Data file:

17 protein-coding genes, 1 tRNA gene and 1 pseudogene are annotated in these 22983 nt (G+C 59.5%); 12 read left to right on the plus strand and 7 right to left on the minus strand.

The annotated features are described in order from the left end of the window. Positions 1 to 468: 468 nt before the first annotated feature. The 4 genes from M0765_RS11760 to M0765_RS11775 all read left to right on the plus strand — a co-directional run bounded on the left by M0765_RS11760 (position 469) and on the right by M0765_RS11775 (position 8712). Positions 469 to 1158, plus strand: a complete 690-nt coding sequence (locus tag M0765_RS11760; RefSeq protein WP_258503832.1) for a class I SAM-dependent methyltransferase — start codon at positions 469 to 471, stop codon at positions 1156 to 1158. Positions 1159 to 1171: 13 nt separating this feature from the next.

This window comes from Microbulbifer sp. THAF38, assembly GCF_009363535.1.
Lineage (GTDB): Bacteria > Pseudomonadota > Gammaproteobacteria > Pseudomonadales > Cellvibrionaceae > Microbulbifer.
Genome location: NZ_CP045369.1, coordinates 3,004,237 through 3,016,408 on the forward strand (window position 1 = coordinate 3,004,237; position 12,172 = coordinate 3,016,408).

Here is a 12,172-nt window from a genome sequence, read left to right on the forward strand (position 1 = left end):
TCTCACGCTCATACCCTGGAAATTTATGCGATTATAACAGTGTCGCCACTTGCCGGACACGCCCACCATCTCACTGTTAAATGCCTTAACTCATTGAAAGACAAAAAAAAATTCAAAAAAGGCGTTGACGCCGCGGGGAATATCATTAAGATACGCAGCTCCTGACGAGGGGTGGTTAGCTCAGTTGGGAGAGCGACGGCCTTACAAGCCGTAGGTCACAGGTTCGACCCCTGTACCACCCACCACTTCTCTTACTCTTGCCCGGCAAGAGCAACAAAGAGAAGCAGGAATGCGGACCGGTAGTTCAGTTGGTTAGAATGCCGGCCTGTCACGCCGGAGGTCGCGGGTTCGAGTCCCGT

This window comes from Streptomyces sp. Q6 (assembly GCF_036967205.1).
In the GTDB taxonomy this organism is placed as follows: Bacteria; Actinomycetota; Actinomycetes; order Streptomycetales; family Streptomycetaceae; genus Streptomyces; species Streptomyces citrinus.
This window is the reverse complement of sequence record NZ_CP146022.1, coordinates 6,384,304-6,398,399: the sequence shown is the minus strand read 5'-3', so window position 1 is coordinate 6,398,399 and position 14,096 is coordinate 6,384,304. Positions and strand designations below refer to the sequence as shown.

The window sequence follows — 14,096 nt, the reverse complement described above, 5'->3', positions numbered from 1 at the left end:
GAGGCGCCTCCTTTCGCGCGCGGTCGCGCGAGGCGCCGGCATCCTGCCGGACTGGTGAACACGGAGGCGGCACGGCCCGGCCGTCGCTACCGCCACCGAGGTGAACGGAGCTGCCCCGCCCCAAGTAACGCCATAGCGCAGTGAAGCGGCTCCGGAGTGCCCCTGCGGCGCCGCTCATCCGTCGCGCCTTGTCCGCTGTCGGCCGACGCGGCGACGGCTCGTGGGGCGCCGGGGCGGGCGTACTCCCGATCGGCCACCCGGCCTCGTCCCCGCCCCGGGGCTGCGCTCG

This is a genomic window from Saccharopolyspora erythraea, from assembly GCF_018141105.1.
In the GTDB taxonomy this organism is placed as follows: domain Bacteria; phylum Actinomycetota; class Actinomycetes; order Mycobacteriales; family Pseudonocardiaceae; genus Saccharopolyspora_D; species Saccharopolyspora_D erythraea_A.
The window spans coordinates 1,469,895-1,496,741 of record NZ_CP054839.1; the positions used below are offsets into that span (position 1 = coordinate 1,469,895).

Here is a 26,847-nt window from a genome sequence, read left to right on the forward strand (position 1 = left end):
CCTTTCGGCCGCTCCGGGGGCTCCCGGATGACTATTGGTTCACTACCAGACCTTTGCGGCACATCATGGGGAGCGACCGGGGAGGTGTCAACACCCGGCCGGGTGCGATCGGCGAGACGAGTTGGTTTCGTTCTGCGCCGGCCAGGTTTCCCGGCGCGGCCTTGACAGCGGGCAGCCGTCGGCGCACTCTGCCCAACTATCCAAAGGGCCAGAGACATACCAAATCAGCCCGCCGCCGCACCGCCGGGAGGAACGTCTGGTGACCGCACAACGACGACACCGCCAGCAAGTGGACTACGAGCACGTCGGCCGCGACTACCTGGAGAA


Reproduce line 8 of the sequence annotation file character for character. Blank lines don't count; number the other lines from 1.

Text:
This window comes from Streptomyces sp. Q6 (assembly GCF_036967205.1).